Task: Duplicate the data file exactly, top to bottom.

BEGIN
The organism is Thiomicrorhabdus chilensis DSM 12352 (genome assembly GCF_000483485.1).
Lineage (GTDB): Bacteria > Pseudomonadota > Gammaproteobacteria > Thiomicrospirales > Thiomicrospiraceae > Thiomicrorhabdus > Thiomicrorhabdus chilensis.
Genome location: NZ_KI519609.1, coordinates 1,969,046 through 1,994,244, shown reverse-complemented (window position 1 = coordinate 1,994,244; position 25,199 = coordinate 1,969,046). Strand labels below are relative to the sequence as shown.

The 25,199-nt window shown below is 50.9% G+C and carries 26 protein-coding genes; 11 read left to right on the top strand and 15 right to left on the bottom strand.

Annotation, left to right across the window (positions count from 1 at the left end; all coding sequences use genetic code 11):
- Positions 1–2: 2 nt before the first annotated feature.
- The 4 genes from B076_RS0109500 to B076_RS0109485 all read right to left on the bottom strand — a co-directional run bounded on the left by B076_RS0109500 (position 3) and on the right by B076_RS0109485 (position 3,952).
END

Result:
The organism is Thiomicrorhabdus chilensis DSM 12352 (genome assembly GCF_000483485.1).
Lineage (GTDB): Bacteria > Pseudomonadota > Gammaproteobacteria > Thiomicrospirales > Thiomicrospiraceae > Thiomicrorhabdus > Thiomicrorhabdus chilensis.
Genome location: NZ_KI519609.1, coordinates 1,969,046 through 1,994,244, shown reverse-complemented (window position 1 = coordinate 1,994,244; position 25,199 = coordinate 1,969,046). Strand labels below are relative to the sequence as shown.

The 25,199-nt window shown below is 50.9% G+C and carries 26 protein-coding genes; 11 read left to right on the top strand and 15 right to left on the bottom strand.

Annotation, left to right across the window (positions count from 1 at the left end; all coding sequences use genetic code 11):
- Positions 1–2: 2 nt before the first annotated feature.
- The 4 genes from B076_RS0109500 to B076_RS0109485 all read right to left on the bottom strand — a co-directional run bounded on the left by B076_RS0109500 (position 3) and on the right by B076_RS0109485 (position 3,952).